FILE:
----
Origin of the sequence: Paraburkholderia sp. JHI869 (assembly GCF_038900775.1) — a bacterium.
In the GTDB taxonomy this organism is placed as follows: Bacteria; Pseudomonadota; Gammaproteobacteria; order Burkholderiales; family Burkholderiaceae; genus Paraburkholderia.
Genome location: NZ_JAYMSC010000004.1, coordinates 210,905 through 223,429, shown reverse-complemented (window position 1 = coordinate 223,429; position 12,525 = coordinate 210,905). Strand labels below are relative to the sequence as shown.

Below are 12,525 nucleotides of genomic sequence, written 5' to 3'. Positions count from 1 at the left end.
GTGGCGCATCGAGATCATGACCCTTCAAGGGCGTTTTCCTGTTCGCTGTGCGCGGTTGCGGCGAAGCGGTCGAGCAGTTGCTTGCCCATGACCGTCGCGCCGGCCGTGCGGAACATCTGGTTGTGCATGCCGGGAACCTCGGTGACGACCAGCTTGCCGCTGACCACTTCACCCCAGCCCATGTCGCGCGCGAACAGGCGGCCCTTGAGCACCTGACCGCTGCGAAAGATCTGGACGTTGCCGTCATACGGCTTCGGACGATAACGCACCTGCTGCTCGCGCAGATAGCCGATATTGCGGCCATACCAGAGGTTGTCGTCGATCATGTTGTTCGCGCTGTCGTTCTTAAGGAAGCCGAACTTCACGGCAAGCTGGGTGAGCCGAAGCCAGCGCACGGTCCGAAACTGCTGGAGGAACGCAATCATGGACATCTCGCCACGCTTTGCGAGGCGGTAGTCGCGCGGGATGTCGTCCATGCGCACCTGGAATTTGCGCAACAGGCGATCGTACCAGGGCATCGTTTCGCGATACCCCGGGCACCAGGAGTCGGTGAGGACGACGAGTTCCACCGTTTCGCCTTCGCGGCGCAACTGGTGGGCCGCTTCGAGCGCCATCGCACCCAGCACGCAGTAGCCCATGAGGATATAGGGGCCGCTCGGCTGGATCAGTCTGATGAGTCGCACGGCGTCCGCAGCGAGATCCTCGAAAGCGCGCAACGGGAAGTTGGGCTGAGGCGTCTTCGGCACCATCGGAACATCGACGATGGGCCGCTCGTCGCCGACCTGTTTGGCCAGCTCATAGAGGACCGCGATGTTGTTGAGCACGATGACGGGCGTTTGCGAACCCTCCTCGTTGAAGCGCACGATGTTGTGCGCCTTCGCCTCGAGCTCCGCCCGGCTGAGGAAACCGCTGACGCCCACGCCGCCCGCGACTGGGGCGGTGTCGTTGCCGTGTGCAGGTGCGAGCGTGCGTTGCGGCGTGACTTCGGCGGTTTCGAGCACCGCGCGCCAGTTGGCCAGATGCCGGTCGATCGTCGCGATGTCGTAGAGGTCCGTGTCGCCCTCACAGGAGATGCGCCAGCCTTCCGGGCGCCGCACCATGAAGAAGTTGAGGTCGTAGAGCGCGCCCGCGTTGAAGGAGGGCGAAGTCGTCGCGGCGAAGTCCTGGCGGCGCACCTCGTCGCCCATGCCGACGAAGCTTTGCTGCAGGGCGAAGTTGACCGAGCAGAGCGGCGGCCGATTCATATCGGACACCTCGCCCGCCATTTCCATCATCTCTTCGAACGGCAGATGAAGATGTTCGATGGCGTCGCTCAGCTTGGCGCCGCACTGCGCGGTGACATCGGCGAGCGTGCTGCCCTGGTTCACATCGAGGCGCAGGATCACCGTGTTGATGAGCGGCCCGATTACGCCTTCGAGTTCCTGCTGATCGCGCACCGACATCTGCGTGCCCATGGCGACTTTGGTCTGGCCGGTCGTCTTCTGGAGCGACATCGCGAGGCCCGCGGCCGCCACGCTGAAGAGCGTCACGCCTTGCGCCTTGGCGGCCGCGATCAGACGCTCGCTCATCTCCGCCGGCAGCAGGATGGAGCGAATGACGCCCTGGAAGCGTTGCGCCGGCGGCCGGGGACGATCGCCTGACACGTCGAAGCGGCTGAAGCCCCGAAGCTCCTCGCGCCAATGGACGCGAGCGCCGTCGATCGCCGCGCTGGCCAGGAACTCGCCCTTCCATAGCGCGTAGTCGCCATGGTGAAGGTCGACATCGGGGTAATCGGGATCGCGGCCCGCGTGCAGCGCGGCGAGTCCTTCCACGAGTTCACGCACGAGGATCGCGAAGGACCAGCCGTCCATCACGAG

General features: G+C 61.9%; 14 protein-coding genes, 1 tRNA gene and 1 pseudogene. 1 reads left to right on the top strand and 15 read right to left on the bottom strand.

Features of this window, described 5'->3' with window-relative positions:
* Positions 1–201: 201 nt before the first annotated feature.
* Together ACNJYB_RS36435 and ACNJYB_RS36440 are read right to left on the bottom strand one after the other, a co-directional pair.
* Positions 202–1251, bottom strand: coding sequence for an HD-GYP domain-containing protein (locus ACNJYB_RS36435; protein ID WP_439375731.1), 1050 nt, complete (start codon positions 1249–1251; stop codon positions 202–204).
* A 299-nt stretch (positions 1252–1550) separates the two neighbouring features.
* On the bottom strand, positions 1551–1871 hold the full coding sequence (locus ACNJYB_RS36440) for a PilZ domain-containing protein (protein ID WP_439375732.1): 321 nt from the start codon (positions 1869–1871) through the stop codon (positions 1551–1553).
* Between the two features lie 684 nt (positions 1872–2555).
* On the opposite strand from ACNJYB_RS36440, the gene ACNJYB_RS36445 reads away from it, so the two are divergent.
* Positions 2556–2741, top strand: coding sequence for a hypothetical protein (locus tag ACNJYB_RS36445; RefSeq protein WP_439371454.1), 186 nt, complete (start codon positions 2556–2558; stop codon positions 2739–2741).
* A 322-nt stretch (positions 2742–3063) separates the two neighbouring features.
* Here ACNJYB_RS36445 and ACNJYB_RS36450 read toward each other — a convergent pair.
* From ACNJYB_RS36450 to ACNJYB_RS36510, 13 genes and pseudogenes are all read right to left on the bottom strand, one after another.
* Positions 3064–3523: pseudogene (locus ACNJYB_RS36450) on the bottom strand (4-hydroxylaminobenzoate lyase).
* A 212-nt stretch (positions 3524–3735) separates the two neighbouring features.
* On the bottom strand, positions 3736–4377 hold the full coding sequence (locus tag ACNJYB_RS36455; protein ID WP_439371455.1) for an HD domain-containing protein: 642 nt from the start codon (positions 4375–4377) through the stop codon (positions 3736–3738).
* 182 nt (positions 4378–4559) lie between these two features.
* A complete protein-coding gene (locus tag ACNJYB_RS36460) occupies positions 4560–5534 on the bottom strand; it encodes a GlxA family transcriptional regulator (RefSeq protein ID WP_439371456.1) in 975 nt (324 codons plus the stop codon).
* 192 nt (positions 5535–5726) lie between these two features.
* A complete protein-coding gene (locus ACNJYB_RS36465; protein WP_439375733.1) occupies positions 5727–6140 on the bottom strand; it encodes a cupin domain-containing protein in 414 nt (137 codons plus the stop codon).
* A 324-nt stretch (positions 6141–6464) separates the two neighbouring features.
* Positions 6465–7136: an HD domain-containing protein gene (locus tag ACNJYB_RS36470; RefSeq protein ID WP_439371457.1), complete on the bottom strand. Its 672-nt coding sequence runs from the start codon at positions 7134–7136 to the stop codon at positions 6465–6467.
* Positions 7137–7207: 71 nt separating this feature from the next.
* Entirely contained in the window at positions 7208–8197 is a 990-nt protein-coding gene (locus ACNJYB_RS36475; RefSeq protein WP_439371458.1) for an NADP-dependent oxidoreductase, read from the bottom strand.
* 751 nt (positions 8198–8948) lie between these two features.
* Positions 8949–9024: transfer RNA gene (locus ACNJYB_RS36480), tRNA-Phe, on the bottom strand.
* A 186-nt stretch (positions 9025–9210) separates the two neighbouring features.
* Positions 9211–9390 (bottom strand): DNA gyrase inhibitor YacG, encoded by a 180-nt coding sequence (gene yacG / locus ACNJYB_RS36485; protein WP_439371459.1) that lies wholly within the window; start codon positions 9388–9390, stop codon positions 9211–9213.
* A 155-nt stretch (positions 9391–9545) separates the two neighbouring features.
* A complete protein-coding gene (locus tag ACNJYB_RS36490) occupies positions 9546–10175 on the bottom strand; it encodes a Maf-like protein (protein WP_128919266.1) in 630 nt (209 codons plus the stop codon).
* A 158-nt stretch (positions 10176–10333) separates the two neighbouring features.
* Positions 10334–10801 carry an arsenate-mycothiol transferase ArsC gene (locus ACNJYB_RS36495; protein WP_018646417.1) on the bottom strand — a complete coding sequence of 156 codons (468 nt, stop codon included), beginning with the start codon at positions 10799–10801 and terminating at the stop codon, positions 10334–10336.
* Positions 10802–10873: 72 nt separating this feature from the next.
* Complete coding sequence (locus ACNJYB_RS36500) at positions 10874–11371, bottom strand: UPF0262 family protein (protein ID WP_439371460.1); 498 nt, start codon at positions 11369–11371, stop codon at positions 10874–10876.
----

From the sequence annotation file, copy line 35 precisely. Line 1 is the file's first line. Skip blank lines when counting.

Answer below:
* A complete protein-coding gene (locus tag ACNJYB_RS36490) occupies positions 9546–10175 on the bottom strand; it encodes a Maf-like protein (protein WP_128919266.1) in 630 nt (209 codons plus the stop codon).